Santa Rosa police officer dies from coronavirus; first death in Napa County
A veteran Santa Rosa police officer died Tuesday of complications caused by the coronavirus, marking the first death from the fast-moving disease in a Sonoma County law enforcement agency.
Detective Marylou Armer was 43 and lived in American Canyon. She had served in the Santa Rosa Police Department for more than 20 years, Santa Rosa Police Chief Ray Navarro said in a statement. She was one of the first employees to test positive for COVID-19, the disease caused by the coronavirus.
“Tragic news out of Santa Rosa today that one of its police officers passed away from COVID-19,” said Rep. Mike Thompson, D-St. Helena, in a tweet. “Jan and I are thinking of her family, her brothers and sisters on the force and everyone in our community impacted by this news.”
Armer is the first Napa County resident to die from COVID-19.
She was most recently assigned to the domestic violence sexual assault team, Navarro said. She started as a field evidence technician in 1999 and became a police officer in 2008. The chief worked with her when she was a field evidence tech and supervised her on one of his early overnight shifts, according to an internal memo about her death.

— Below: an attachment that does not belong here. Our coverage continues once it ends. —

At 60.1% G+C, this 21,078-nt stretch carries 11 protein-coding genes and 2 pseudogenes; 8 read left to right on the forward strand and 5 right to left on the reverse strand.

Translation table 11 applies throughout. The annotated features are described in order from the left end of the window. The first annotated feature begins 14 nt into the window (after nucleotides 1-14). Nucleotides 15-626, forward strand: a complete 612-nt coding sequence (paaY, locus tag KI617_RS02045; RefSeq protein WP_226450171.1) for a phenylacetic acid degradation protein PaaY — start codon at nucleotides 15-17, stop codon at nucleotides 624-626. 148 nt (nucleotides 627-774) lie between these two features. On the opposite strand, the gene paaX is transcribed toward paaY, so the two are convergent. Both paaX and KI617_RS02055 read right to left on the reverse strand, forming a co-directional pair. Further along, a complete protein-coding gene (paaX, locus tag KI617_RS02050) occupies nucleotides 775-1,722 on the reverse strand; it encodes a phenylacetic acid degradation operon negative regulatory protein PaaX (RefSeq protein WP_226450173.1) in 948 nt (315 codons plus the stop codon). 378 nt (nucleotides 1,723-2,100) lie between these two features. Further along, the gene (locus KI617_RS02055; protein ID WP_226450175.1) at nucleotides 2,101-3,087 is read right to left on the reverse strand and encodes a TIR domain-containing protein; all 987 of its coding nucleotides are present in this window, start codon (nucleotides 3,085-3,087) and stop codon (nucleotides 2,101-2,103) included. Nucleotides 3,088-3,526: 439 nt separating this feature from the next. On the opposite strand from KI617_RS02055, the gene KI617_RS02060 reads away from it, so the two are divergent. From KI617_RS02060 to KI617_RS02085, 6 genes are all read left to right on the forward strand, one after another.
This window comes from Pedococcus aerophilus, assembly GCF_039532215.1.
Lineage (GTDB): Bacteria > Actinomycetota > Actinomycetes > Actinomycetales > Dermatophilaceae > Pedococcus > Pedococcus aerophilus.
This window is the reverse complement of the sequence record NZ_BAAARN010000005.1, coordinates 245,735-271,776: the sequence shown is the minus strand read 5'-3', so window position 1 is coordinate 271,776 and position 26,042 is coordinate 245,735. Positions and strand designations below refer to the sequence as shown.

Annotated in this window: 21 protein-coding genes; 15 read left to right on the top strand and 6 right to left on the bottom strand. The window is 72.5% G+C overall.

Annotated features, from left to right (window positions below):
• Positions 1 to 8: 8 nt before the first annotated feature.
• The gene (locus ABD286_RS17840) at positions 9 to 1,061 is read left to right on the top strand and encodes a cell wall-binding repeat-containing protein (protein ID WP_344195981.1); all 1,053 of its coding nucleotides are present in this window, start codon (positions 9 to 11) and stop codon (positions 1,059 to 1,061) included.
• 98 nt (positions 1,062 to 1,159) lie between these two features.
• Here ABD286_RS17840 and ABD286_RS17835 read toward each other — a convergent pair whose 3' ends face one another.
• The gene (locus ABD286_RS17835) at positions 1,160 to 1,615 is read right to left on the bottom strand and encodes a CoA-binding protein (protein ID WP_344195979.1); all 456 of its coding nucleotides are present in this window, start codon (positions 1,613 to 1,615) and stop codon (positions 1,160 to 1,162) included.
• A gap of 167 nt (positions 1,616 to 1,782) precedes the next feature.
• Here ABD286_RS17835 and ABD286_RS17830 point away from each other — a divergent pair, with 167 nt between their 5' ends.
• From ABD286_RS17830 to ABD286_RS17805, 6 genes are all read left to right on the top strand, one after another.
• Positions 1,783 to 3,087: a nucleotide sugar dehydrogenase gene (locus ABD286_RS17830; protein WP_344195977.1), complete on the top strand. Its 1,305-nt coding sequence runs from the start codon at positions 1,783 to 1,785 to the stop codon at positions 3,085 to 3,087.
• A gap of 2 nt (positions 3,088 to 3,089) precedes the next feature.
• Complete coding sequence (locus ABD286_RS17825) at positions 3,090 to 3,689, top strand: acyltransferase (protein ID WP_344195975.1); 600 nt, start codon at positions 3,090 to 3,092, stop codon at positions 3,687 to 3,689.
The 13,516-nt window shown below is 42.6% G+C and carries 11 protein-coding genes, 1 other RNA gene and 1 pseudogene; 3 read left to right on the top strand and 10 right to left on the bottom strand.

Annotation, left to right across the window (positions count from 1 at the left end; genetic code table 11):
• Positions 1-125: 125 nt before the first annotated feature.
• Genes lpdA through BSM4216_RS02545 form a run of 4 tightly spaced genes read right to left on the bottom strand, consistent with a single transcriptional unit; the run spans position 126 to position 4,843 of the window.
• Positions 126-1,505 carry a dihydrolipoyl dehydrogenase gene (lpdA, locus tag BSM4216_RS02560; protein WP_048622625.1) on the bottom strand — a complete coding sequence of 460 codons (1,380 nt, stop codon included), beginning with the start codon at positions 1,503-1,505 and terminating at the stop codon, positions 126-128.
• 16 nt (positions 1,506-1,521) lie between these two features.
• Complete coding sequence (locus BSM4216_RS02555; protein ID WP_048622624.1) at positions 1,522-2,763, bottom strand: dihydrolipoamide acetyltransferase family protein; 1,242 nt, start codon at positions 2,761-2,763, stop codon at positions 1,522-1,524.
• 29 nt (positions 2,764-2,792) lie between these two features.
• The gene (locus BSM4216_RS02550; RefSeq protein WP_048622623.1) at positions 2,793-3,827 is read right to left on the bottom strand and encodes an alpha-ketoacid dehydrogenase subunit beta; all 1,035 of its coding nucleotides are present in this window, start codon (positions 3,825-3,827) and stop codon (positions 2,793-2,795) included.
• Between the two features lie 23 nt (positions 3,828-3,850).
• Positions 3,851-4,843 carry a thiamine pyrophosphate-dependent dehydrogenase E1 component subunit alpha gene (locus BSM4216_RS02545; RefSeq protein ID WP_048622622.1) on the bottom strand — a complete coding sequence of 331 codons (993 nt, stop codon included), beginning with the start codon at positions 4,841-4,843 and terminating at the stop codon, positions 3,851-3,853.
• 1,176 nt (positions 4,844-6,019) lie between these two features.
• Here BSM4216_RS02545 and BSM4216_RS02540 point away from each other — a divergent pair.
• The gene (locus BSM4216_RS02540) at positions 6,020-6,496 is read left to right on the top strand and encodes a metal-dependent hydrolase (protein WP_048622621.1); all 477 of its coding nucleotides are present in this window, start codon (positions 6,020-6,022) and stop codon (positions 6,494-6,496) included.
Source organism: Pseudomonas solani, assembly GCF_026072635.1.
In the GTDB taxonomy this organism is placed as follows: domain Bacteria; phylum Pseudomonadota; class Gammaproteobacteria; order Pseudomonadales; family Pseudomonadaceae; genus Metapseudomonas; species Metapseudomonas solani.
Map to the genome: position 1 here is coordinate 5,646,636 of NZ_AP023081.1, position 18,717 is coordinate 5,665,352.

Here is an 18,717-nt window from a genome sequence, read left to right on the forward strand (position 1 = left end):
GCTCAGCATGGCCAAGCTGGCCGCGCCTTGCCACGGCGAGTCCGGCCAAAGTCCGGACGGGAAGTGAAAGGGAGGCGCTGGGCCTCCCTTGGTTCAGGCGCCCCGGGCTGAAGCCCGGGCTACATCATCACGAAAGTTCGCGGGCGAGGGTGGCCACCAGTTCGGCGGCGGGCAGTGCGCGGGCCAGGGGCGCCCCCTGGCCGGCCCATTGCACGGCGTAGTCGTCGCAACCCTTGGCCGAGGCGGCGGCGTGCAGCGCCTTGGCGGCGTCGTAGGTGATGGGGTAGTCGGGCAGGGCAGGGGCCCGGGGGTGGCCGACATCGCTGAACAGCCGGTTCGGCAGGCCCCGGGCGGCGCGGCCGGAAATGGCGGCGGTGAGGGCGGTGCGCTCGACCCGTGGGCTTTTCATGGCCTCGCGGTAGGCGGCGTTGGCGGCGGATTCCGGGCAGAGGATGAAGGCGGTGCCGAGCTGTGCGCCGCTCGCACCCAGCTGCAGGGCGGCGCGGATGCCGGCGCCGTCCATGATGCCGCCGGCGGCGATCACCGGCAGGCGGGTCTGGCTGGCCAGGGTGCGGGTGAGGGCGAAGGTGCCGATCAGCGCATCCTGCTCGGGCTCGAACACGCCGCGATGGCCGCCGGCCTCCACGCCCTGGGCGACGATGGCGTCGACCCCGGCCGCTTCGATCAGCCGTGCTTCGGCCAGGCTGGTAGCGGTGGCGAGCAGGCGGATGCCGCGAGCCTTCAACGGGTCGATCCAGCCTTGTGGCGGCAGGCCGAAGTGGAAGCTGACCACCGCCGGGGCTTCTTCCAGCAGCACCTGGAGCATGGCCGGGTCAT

“She was always proactive and there with a smile,” he wrote. “We are all going to miss her terribly.”
Armer was among the eight sworn officers in the Santa Rosa Police Department who had tested positive for the virus as of Monday. The department has more than 170 officers. As of Monday, 107 department employees had been tested for COVID-19, and 92 of them tested negative.
Ronald Lawrence, the president of the California Police Officers’ Association, said Armer’s death was, to his knowledge, the first in the state involving a sworn officer infected by the virus.
He offered his condolences to Armer’s family and co-workers at the Santa Rosa Police Department, saying that Armer’s death will be felt among police agencies throughout California.
Lawrence, who oversees the Citrus Heights Police Department in Sacramento County, said he and his officers planned to wear a black band over their badges in honor of Armer’s passing.
“This underscores the criticalness of the situation,” he said. “It’s a saddening and very sobering reality for all of our first responders who are out there working in this unprecedented time.”
The association began the process of tracking how many officers have tested positive for the virus last week, though that information was not yet compiled as of Tuesday afternoon, Lawrence added.
Sonoma County Board of Supervisors Chairwoman Susan Gorin said she spoke with Santa Rosa Mayor Tom Schwedhelm, who told her the city planned to lower flags to half-staff to commemorate Armer. Gorin has requested the county to do the same.
The Santa Rosa City Council meeting scheduled for Tuesday night was canceled because of Armer’s death, according to a city spokeswoman.
Staff Writers Nashelly Chavez, Mary Callahan, Tyler Silvy and Will Schmitt contributed to this report. You can reach Staff Writer Chantelle Lee at 707-521-5337 or at firstname.lastname@example.org.